Secondary auto insurance — or “backup” coverage — pay amounts exceeding your personal auto or primary insurance from a credit card or car rental agency.

Since the coverage is secondary, you first have to go through the insurer with primary responsibility for the claim, which could be your personal auto insurance or primary auto insurance purchased at the time of the rental.

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What does secondary auto insurance cover?

Secondary auto insurance from your credit card only pays for certain things not covered by your personal auto insurance or other primary insurance.

You should always check the coverage terms and exclusions of any insurance policy, but here are some examples of what secondary auto insurance might cover:

  • Out-of-pocket deductible. Secondary auto insurance would cover out-of-pocket deductible costs on your personal auto policy.
  • Damages not covered by personal or primary insurance. If you only carry liability car insurance, secondary insurance covers rental car damage and personal injury expenses for the driver or passengers.
  • Claim denial. Secondary auto insurance could also kick in if other coverage gets denied for a policy lapse or filing after the claim period expired.
  • Amounts in excess of limits. If your personal or primary auto insurance limits are low, secondary car insurance will cover amounts that exceed other coverages.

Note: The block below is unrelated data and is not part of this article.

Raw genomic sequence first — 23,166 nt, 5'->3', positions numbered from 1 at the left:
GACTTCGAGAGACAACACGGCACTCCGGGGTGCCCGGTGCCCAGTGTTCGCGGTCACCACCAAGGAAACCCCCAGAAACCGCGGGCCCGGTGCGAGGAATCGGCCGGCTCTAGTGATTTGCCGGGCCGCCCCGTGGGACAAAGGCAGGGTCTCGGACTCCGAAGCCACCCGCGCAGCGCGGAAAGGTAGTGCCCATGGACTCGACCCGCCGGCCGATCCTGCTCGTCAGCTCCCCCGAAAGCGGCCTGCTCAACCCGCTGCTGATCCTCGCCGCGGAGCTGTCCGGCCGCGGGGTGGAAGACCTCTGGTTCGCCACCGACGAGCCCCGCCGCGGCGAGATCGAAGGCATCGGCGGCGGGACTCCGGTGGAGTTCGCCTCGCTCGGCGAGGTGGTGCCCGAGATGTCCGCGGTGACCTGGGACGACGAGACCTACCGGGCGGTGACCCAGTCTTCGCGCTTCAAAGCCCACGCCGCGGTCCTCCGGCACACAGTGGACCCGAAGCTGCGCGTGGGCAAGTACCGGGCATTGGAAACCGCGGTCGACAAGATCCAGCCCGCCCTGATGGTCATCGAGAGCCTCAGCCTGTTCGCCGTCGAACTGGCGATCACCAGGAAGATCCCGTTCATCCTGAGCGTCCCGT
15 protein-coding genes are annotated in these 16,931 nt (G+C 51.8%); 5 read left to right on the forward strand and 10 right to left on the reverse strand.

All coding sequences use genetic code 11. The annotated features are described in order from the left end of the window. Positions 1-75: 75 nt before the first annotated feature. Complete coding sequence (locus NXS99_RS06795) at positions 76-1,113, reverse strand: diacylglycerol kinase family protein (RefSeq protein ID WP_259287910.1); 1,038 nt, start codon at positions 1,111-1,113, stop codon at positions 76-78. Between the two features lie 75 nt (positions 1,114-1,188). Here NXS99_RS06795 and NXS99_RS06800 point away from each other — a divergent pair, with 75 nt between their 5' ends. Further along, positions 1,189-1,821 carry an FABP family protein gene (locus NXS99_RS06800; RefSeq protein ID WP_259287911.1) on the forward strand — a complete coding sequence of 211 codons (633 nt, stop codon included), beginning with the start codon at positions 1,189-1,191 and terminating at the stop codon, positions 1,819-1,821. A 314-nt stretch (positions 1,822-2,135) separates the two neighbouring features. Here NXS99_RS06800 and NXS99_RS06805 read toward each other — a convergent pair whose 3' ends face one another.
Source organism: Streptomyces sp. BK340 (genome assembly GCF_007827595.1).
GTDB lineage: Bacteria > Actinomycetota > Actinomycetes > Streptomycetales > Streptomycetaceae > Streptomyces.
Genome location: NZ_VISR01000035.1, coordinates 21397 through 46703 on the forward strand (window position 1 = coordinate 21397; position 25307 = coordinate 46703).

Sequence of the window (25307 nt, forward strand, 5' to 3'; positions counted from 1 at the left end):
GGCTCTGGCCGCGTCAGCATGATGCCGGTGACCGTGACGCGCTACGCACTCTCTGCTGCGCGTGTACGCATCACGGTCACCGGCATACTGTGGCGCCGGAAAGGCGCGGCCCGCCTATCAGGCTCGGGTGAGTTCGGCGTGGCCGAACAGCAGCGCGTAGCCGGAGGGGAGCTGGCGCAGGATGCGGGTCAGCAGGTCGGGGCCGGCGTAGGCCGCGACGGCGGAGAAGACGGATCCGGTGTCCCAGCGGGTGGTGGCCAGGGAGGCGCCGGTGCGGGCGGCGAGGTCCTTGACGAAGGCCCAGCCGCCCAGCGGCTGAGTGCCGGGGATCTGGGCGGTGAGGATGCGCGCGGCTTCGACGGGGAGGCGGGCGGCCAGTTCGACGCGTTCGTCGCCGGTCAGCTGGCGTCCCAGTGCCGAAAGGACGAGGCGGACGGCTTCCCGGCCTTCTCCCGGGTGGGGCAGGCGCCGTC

• Travel abroad. If you’re traveling outside of the U.S., secondary insurance acts as primary coverage because your personal car insurance likely won’t be accepted abroad.

It’s important to understand secondary auto insurance coverage before buying a policy.

What doesn’t secondary auto insurance cover?

The secondary auto insurance policy itself will specify what it doesn’t cover, but the most significant thing to understand is that secondary auto insurance isn’t liability insurance.

Many secondary auto insurance policies have payment limitations or only offer partial coverage. They also often exempt luxury cars and other high-risk vehicles from coverage, like trucks, trailers, and motorcycles.

Secondary insurance may pay the deductible on another policy, but it won’t pay the cost of premiums.

Should I get secondary auto insurance?

If you have full coverage — meaning liability, comprehensive, and collision coverage — with your personal auto policy, you probably don’t need secondary auto insurance, with three exceptions: